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As 2012 ends, the six-year P.A.-Israel security cooperation may be breaking down. West Bank violence is rising. If it returns, Israel will find less sympathy than previously from a world community that believes Jerusalem spurned a chance for peace.
Jew vs. Jew, America. Jewish communal civility started low and went downhill. On January 13, Atlanta Jewish Times publisher Andrew Adler suggested that the Mossad assassinate President Obama, “a president deemed unfriendly to Israel.” A nationwide furor erupted and Adler tearfully resigned days later. But his fear and loathing of imagined liberal Israel-bashing wasn’t isolated. Peter Beinart’s “The Crisis of Zionism,” published in March, received savage, crudely ad hominem reviews in The New York Times and Washington Post. Beinart’s scheduled November appearance at the Atlanta Jewish Book Festival was canceled under massive protest. In Florida, Democratic Rep. Debbie Wasserman Schultz was uninvited on one day’s notice from a Friday night talk at a Miami temple where a friend’s daughter was to become bat mitzvah after a Republican donor objected.
The American voters’ repudiation of the right in November may have given Jewish conservatives some pause, but the expected right-wing triumph in Israel’s January 22 elections will give them a second wind. Look for increasing rancor and division in the months ahead.
Anti-Semitism in Europe. Attacks reached alarming levels in 2012. Worst was the March attack on a Jewish school in Toulouse, France, by self-styled Al-Qaeda gunman Mohamed Merah, killing a rabbi and three children. The year saw at least eight other anti-Semitic assaults by groups of Arab youths on French Jews, mostly teens, one beaten severely. Religious Jewish men were savagely beaten by gangs shouting anti-Semitic epithets in London in July and Berlin in August. Another was assaulted in Budapest in October. A kosher restaurant in France and a Jewish community building in Sweden were firebombed. Synagogues, Jewish cemeteries and Holocaust memorials were vandalized across the continent. Several countries saw anti-Semitic chanting by soccer fans.
In 2013, look for a toxic European combination of rising far-right nativism, Muslim immigrant alienation and Arab anti-Israel rage to take a growing toll, in isolated incidents of alarming severity.
Aly Raisman, Olympic gold. Billions watched as the Massachusetts gymnast, 18, won America’s first gold medal in London with a floor exercise to the tune of “Hava Nagila.” After dedicating her medals to the 11 Israeli athletes murdered at the 1972 Munich Olympics (pleasing those angered that the London games didn’t honor them), she accepted an invitation to visit Israel. By year’s end she’d gotten as far as Florida. Another Jewish athlete, Milwaukee Brewers outfielder Ryan Braun, had his fifth All Stars appearance, 1,000th career hit and 200th career home run. He led the league in home runs, runs scored and total bases, and dodged a threatened suspension after testing positive for testosterone. Braun’s father is Israeli; he was raised in his mother’s Catholic faith but increasingly identifies as Jewish. That’s partly due to Kevin Youkilis, the longtime Boston Red Sox slugger who encourages other Jewish players to be role models to Jewish kids. Youk was traded in December to the New York Yankees, causing a local stir as the first Jewish Yankee in the nation’s Jewish capital since 1976.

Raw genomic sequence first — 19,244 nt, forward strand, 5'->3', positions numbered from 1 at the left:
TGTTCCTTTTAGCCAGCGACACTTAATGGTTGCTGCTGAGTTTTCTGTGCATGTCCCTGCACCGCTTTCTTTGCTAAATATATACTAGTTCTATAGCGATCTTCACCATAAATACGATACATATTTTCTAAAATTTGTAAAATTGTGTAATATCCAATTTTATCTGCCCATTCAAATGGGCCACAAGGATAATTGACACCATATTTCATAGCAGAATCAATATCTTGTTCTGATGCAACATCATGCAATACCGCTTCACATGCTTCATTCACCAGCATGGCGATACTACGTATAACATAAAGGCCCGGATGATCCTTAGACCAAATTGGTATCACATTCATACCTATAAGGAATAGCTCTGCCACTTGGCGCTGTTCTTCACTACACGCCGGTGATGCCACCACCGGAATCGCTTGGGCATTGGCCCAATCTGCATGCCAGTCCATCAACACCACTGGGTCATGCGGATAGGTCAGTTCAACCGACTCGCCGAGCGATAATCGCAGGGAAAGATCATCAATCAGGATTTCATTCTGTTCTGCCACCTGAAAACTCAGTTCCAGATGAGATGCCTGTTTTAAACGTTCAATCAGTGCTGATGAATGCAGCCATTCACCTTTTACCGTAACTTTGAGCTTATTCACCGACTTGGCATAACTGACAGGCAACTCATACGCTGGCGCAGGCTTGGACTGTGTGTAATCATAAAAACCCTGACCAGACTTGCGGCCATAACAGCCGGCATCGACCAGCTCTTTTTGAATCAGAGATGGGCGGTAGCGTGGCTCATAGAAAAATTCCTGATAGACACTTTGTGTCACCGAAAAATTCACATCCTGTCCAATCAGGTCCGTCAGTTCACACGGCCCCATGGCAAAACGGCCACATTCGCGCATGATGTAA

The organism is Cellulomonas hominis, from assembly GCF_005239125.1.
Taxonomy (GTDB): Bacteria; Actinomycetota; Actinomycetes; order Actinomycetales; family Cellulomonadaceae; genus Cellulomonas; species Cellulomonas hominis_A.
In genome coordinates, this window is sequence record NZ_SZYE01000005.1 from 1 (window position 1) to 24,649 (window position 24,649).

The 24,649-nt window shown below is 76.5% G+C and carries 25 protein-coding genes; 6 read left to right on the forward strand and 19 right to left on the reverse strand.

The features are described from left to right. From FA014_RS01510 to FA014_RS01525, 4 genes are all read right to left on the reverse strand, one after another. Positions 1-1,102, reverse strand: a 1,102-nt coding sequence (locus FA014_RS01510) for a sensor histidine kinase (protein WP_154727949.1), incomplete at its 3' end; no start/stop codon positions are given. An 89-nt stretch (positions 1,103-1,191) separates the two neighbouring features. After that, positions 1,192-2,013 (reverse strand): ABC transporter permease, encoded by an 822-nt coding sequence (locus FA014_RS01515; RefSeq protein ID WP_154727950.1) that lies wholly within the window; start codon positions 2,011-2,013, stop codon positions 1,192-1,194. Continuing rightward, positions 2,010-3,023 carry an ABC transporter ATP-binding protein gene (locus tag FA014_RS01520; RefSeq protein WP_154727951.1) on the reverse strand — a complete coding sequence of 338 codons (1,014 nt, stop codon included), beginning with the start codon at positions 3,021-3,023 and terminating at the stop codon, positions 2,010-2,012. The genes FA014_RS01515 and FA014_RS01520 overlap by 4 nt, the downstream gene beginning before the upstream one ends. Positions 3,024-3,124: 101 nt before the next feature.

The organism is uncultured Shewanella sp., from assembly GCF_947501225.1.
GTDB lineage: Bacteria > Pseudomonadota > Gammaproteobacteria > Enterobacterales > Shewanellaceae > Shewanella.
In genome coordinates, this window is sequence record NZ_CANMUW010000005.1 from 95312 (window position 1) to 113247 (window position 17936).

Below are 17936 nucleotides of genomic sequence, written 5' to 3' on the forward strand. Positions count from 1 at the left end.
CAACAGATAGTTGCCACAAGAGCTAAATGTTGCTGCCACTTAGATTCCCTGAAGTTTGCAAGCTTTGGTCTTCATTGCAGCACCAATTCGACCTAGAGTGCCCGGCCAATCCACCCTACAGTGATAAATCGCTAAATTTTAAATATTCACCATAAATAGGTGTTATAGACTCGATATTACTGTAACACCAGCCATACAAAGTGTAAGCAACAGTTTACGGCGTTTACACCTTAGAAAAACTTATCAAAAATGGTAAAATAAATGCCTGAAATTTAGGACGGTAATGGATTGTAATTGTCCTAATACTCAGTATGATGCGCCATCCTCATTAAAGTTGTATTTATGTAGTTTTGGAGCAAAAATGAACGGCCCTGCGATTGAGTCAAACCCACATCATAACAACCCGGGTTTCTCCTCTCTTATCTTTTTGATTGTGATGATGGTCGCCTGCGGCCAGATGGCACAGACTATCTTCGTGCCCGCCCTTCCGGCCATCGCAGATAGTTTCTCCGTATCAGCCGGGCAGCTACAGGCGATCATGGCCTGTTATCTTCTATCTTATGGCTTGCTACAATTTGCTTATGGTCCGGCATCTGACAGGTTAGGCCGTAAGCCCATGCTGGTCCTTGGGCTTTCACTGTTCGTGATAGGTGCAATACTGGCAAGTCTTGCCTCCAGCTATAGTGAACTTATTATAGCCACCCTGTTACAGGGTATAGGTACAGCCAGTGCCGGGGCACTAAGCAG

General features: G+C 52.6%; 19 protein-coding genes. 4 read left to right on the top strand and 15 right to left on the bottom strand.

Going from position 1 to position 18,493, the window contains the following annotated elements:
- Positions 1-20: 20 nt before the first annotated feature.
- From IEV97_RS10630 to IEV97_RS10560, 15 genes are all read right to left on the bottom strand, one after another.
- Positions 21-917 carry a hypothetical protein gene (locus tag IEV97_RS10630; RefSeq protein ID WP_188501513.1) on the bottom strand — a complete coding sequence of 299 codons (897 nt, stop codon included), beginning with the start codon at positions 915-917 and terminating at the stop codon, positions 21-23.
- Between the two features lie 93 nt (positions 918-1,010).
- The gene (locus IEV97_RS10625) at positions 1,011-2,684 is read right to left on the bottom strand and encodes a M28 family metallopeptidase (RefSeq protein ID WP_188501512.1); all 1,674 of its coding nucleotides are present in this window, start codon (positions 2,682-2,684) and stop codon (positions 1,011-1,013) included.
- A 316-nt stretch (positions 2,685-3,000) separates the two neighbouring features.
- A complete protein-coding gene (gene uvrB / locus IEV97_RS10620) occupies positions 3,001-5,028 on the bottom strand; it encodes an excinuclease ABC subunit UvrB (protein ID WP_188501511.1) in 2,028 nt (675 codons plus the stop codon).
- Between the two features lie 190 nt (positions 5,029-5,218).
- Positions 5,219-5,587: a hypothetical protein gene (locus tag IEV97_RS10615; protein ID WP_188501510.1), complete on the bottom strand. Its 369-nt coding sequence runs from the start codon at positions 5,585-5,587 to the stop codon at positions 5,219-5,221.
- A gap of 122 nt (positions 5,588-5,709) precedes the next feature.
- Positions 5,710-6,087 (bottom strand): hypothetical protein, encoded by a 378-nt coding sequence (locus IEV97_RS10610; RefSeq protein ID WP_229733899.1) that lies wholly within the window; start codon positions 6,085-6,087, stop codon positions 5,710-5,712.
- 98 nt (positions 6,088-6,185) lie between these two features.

In 2013, look for competition between Yankee Youk and Mets home run leader Isaac Benjamin “Ike” Davis for the loyalty of New York Jewish baseball fans.
Siyum HaShas, or “completing the Talmud.” The 12th cycle of Daf Yomi, the seven-and-a-half year process of studying a page a day of Talmud, concluded August 1 with gatherings on four continents totaling over 150,000 people. Biggest was a 90,000-strong assembly at MetLife Stadium in New Jersey, headlined by ultra-Orthodoxy’s leading rabbis. Gatherings elsewhere included Modern Orthodox, Conservative and plain unaffiliated Jews who dabble in text in their spare time. The blockbuster event points to two important trends: the growing demographic might of Orthodox communities within Jewry, and more generally, the expanding reach of Jewish ideas. At one end, the Jewish community may be growing looser and less engaged; at the other end a growing core of deeply committed Jews of many shapes and flavors is making and consuming an explosion of Jewish literature, music, film and scholarship.
In 2013, look for continued growth in sales of Jewish books and ritual objects, a continued burst of new Jewish literature and art, and continued tussling among rival Jewish factions over their diverse visions.
Mainstreaming American Judaism. Jon Stewart led a growing trend in 2012 by wearing his Judaism on his sleeve. Most memorable: his April 9 rant comparing Passover and Easter: “Mishpoche, we’ve got to step up our game…. They’ve got chocolate bunnies — we’ve got horseradish…. If you get the children, you win.” Back in February, as a guest on David Letterman’s “Late Show,” he talked about the challenges of transmitting Judaism to his half-Jewish children. Letterman changed the topic; Stewart changed it back. In March, hosting British actress Rachel Weisz on his “Daily Show,” Stewart asked how she’d spent Purim. (She had a hamentash with a candle for her birthday. ) Year-round he talked Judaism with Jewish guests, rebuked God over Middle East violence and laid the inner world of American Jews open to the world. It’s catching on. Approaching Yom Kippur Stephen Colbert, a Catholic, put an “Atone-Phone” on his desk for the fifth straight year so everyone could phone in regrets. In December, when Letterman asked comic Billy Crystal if he’d enjoyed the holidays, Crystal replied: “Look, you guys have Santa Claus — we have Simon Wiesenthal.”
What to expect: Do I know? What am I, the weatherman?
Contact J.J. Goldberg at email@example.com